Cold, flu season may be less severe due to COVID-19 mitigation efforts

“The steps we do to prevent COVID will also prevent the spread of influenza as well as common colds,” said Dr. Jason Mitchell, chief medical officer at Presbyterian. “And so if we can really continue to wash our hands, masks and socially distance, we will see less infection in other illnesses as well. I think that as we emerge from COVID, we’re looking forward to a vaccine when it comes, many people will continue these habits.”

However, there are still concerns.

“One of the challenges we’re going to have this fall, is it’s going to be very hard to tell a common cold or influenza from COVID, right? Because the symptoms are really identical,” Dr. Mitchell said.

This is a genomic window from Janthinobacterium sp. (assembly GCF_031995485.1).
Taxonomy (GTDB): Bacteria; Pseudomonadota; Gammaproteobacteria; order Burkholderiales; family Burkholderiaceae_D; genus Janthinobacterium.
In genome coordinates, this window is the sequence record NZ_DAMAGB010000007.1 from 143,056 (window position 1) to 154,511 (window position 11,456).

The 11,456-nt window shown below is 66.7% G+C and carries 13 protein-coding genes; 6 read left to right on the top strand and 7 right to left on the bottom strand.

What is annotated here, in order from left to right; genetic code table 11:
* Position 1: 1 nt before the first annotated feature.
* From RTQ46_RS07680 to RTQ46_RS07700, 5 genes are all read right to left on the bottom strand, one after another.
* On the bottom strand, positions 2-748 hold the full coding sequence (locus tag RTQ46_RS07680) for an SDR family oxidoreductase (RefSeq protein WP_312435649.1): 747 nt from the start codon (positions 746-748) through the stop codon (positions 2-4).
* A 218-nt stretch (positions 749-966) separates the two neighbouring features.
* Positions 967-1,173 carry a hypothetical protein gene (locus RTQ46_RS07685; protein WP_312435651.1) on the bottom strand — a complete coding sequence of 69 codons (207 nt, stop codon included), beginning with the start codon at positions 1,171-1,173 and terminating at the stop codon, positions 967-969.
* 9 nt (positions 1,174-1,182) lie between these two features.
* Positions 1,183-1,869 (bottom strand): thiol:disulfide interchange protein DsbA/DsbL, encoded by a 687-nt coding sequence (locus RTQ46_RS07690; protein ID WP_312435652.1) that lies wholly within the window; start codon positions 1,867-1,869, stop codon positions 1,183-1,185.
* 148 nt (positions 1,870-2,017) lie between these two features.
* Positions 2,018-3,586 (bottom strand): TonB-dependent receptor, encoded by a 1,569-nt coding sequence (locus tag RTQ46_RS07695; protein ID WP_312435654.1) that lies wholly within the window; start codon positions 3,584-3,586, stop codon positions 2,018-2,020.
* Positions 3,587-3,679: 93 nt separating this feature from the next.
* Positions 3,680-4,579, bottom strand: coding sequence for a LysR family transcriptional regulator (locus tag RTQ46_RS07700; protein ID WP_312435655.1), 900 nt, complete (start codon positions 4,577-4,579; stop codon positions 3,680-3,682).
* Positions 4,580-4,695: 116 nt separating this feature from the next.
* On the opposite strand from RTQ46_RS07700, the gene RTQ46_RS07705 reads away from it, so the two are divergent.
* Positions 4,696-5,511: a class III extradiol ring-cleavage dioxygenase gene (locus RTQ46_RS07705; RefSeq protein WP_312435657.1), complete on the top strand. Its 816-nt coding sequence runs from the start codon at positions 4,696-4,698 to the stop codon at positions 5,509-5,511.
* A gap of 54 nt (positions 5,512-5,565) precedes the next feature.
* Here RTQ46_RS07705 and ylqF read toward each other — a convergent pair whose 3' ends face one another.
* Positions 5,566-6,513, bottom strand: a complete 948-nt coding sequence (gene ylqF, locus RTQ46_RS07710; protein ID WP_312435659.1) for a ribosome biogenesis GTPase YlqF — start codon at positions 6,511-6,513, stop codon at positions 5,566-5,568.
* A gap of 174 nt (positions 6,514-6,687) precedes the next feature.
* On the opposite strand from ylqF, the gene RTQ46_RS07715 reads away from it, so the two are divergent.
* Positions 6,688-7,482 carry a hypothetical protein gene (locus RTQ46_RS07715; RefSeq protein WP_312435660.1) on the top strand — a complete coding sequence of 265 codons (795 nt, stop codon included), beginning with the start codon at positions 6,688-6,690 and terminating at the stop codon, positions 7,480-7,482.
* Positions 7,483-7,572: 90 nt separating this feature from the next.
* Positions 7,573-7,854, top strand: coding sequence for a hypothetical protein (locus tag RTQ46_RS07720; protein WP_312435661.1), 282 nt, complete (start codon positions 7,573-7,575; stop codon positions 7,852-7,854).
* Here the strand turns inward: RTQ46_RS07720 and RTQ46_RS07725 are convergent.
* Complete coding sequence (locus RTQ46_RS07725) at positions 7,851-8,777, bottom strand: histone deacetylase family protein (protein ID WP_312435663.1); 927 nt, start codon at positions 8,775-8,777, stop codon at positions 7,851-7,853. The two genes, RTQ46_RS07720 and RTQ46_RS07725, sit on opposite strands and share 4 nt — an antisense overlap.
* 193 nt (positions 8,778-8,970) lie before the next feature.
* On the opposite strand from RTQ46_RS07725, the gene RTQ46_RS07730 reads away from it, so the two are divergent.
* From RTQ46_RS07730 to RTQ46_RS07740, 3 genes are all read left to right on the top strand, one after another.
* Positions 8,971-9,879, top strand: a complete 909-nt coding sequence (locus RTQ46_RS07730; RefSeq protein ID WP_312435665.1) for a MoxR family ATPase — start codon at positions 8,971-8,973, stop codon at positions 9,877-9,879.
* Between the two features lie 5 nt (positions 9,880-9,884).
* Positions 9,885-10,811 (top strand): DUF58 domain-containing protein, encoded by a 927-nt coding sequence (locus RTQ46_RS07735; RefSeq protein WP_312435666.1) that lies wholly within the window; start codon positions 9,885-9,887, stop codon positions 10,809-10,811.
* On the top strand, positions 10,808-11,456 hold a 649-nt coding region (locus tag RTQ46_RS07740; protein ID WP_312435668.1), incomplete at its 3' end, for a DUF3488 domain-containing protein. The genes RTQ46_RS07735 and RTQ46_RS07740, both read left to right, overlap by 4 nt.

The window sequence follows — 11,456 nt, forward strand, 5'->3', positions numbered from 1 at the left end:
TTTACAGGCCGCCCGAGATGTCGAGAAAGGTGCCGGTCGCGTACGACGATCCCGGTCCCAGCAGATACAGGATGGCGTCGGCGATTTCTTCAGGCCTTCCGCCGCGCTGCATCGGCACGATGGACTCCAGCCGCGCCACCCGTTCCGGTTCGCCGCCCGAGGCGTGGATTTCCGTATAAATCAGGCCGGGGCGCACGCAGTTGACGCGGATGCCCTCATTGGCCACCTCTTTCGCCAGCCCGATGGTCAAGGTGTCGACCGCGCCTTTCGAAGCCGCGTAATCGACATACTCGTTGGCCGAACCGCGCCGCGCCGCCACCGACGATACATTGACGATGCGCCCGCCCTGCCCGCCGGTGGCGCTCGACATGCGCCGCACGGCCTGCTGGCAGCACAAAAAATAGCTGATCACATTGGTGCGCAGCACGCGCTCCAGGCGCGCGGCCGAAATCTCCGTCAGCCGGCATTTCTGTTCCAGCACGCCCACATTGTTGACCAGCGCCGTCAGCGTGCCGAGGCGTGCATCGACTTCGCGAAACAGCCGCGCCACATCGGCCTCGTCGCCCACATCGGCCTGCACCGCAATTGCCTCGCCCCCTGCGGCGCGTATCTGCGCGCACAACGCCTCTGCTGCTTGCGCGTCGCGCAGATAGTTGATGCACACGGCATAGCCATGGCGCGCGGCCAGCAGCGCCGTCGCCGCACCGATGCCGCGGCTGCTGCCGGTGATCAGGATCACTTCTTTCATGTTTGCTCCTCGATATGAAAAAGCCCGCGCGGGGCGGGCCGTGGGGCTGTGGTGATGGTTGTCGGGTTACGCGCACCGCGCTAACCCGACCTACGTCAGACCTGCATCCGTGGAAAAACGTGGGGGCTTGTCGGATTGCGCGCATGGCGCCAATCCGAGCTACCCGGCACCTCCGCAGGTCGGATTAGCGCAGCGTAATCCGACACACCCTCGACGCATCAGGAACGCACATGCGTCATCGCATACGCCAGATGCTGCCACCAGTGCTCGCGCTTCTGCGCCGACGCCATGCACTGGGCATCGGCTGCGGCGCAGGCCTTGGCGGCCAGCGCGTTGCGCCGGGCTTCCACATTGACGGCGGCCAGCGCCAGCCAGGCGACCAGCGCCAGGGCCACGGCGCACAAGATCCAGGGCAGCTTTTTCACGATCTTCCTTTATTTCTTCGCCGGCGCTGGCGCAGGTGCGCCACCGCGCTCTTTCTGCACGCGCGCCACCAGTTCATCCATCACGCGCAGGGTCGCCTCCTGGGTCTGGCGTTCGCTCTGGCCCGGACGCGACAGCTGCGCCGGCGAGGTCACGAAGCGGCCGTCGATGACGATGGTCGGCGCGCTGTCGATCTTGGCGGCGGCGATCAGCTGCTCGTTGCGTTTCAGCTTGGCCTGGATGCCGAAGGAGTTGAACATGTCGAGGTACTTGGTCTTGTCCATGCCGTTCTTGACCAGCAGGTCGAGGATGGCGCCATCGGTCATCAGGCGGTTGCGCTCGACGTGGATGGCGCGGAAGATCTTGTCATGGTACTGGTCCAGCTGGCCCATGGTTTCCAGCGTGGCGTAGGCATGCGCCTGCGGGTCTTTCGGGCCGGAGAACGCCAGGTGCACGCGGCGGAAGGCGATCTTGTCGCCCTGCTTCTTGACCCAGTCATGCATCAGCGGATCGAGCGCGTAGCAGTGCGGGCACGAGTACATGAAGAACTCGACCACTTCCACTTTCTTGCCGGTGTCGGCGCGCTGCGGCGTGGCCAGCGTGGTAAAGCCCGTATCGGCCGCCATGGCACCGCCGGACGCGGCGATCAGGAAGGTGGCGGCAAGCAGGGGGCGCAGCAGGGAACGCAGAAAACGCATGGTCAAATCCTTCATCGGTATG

To avoid the confusion, Dr. Mitchell said people should do everything they can to avoid getting sick. That includes getting the flue vaccine.

“I think it’s really important to know, the flu immunization is very, very, very safe,” He said. “We’ve been administering for a long time.”

Flu season usually starts around October. Dr. Mitchell said Presbyterian is already preparing.

“The thing healthcare systems are planning on is how can we make it easy for people to get triage, how can we make it easy for people to get care so that if you do get a common cold,” he said. “We can make sure it’s not COVID and make sure that you’re safe.”

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